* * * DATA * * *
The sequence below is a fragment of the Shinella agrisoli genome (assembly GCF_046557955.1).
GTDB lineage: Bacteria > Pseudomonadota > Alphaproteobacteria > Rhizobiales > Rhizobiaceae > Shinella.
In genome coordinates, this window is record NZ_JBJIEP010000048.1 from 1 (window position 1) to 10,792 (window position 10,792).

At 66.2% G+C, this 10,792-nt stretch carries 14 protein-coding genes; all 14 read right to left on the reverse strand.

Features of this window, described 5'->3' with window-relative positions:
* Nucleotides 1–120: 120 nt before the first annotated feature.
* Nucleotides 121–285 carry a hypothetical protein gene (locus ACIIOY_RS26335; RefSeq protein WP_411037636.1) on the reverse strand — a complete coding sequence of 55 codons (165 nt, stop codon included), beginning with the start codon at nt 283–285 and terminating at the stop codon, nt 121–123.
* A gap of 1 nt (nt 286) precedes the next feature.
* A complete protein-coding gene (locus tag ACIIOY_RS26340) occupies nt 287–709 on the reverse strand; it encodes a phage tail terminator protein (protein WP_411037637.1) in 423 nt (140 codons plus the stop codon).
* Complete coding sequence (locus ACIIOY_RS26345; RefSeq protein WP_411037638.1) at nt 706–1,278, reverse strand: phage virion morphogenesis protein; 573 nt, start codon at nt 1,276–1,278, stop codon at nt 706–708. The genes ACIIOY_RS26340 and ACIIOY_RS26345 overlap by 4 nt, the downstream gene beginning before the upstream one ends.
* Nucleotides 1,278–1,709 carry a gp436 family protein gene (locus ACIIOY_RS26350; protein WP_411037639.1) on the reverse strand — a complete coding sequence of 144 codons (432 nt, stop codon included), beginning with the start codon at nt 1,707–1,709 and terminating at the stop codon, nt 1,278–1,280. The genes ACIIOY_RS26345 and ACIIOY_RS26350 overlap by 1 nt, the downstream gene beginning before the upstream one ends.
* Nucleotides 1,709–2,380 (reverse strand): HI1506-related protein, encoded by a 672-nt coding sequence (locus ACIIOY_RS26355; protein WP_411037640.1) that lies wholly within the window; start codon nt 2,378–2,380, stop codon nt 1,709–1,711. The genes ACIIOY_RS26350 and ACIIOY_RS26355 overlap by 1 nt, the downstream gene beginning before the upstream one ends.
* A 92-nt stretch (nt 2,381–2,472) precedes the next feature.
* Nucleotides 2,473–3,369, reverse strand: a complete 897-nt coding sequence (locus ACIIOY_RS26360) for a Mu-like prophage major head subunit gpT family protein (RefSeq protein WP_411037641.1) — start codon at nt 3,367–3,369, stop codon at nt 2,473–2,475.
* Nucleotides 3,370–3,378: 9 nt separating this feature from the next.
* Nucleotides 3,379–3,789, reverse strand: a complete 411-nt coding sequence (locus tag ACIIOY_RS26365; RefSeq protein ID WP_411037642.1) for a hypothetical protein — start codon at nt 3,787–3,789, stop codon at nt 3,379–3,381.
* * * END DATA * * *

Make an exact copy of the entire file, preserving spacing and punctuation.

The sequence below is a fragment of the Shinella agrisoli genome (assembly GCF_046557955.1).
GTDB lineage: Bacteria > Pseudomonadota > Alphaproteobacteria > Rhizobiales > Rhizobiaceae > Shinella.
In genome coordinates, this window is record NZ_JBJIEP010000048.1 from 1 (window position 1) to 10,792 (window position 10,792).

At 66.2% G+C, this 10,792-nt stretch carries 14 protein-coding genes; all 14 read right to left on the reverse strand.

Features of this window, described 5'->3' with window-relative positions:
* Nucleotides 1–120: 120 nt before the first annotated feature.
* Nucleotides 121–285 carry a hypothetical protein gene (locus ACIIOY_RS26335; RefSeq protein WP_411037636.1) on the reverse strand — a complete coding sequence of 55 codons (165 nt, stop codon included), beginning with the start codon at nt 283–285 and terminating at the stop codon, nt 121–123.
* A gap of 1 nt (nt 286) precedes the next feature.
* A complete protein-coding gene (locus tag ACIIOY_RS26340) occupies nt 287–709 on the reverse strand; it encodes a phage tail terminator protein (protein WP_411037637.1) in 423 nt (140 codons plus the stop codon).
* Complete coding sequence (locus ACIIOY_RS26345; RefSeq protein WP_411037638.1) at nt 706–1,278, reverse strand: phage virion morphogenesis protein; 573 nt, start codon at nt 1,276–1,278, stop codon at nt 706–708. The genes ACIIOY_RS26340 and ACIIOY_RS26345 overlap by 4 nt, the downstream gene beginning before the upstream one ends.
* Nucleotides 1,278–1,709 carry a gp436 family protein gene (locus ACIIOY_RS26350; protein WP_411037639.1) on the reverse strand — a complete coding sequence of 144 codons (432 nt, stop codon included), beginning with the start codon at nt 1,707–1,709 and terminating at the stop codon, nt 1,278–1,280. The genes ACIIOY_RS26345 and ACIIOY_RS26350 overlap by 1 nt, the downstream gene beginning before the upstream one ends.
* Nucleotides 1,709–2,380 (reverse strand): HI1506-related protein, encoded by a 672-nt coding sequence (locus ACIIOY_RS26355; protein WP_411037640.1) that lies wholly within the window; start codon nt 2,378–2,380, stop codon nt 1,709–1,711. The genes ACIIOY_RS26350 and ACIIOY_RS26355 overlap by 1 nt, the downstream gene beginning before the upstream one ends.
* A 92-nt stretch (nt 2,381–2,472) precedes the next feature.
* Nucleotides 2,473–3,369, reverse strand: a complete 897-nt coding sequence (locus ACIIOY_RS26360) for a Mu-like prophage major head subunit gpT family protein (RefSeq protein WP_411037641.1) — start codon at nt 3,367–3,369, stop codon at nt 2,473–2,475.
* Nucleotides 3,370–3,378: 9 nt separating this feature from the next.
* Nucleotides 3,379–3,789, reverse strand: a complete 411-nt coding sequence (locus tag ACIIOY_RS26365; RefSeq protein ID WP_411037642.1) for a hypothetical protein — start codon at nt 3,787–3,789, stop codon at nt 3,379–3,381.